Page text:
Subject: JP Editorial: Reconciling East Timor

also: JP: Amnesty offer 'would not reveal truth;' The Jakarta Post Wednesday, February 23, 2005


Reconciling East Timor

All too frequently this nation has refused to come to terms with its past. The circumstances surrounding historical events remain blurred, the rhetoric that exalts heroes and condemns villains left untested.

Our past, scripted for political interest rather than historical purity, is a collection of slanted half-truths colored by emotive perceptions. Still unaltered, our children's history books contain little more than the vain conceits of the powerholders who commissioned them.

Possessed by fear and suspicion, with agitated minds and alarmed eyes, instead of coming to terms with the truth, and our conduct, we desperately invent plans to avoid the inevitable.

Five years after mass violence swept the former province of East Timor, Indonesia has not laid the ghosts it conjured up there to rest.

As regards the disturbances in East Timor that claimed thousands of lives in 1999, Indonesia was the protagonist, a victim of circumstance or just plain negligent, depending on your perspective. Whatever the case, the truth -- good or bad -- has never been revealed.

The Ad Hoc Human Rights Tribunal that tried 18 defendants has failed to satisfy many here, and infuriated most people abroad. The tribunal only convicted six of the defendants, of which five were eventually acquitted on appeal. Only civilian militia leader Eurico Guterres is currently serving time behind bars -- albeit after a higher court reduced his sentence from 10 to five years.

Against this background, UN Secretary General Kofi Annan's decision to appoint a commission of experts to review the prosecution of human rights violations in East Timor is understandable. Annan has selected India's Prafullachandra Bhagwati, Fiji's Shaista Shameem and Japan's Yozo Yokota to assess the judicial proceedings and present recommendations for future action.

Despite Jakarta's protestations to the contrary, Indonesia's home-grown legal process has abjectly failed to inspire confidence that it is willing to assume responsibility for the death and destruction that befell the East Timorese.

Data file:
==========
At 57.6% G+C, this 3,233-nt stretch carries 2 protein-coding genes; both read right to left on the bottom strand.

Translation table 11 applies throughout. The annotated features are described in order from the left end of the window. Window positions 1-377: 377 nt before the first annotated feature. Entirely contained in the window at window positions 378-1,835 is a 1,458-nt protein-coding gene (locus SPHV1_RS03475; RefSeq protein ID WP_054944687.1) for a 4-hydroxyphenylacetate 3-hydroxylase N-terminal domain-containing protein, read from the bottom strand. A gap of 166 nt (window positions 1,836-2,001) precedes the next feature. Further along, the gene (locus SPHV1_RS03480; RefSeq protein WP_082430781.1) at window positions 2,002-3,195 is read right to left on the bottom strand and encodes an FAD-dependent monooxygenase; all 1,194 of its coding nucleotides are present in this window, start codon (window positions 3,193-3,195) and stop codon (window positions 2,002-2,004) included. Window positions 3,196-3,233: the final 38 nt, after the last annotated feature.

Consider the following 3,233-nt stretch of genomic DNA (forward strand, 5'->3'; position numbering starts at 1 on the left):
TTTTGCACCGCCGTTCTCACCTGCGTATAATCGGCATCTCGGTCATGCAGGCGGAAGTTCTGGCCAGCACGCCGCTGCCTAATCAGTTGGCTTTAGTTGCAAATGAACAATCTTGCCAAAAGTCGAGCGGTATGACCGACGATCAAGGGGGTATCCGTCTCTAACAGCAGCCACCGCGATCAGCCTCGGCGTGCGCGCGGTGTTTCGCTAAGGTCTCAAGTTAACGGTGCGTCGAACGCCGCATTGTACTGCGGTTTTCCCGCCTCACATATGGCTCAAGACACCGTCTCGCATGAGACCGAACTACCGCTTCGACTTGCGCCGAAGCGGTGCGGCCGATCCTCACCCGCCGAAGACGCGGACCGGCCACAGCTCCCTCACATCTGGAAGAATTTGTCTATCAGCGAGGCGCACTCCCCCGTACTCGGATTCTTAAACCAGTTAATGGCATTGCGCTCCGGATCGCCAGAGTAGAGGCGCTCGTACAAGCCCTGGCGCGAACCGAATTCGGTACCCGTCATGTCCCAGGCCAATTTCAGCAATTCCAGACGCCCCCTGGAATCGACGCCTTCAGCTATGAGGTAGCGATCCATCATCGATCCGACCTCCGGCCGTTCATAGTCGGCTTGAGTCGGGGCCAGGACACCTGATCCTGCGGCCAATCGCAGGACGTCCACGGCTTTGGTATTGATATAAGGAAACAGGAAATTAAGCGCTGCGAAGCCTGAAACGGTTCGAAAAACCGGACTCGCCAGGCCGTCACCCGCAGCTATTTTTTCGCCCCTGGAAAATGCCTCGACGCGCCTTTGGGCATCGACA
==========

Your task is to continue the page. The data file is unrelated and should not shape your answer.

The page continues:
With the prospect of such a commission on the horizon, Indonesia late last year hastily prodded East Timor to jointly establish a Commission on Truth and Friendship.

We agree with senior Indonesian officials who argue that the UN should respect the countries' own efforts. Nevertheless, given Indonesia's record so far it may well be a case of defending the indefensible.

The onus is thus on the Indonesian-East Timor commission to work expeditiously towards a truly judicious outcome. Even if the establishment of the commission has been contrived to thwart the setting-up of a UN team, it must not be employed as a broom designed solely for sweeping everything under the carpet.

Experience in other countries has shown that sometimes, albeit very rarely, justice can be served without prosecution. But the required prerequisite is that the truth -- an admission of guilt, a detailing of the modus operandi and the exposure of intent -- must come out in full. Concessions made by victims through the waiving of their rights to see justice being done in the criminal courts is also a key element.

Furthermore, it is imperative that Indonesia does not be seen as a bully on the joint commission. Despite being two sovereign nations, real politik defines the relationship between Indonesia and East Timor as an unequal one. We are a country of 220 million, a country so vast that it extends the width of the American continent. Compare that to East Timor, which is about the same size as a Jakarta municipality.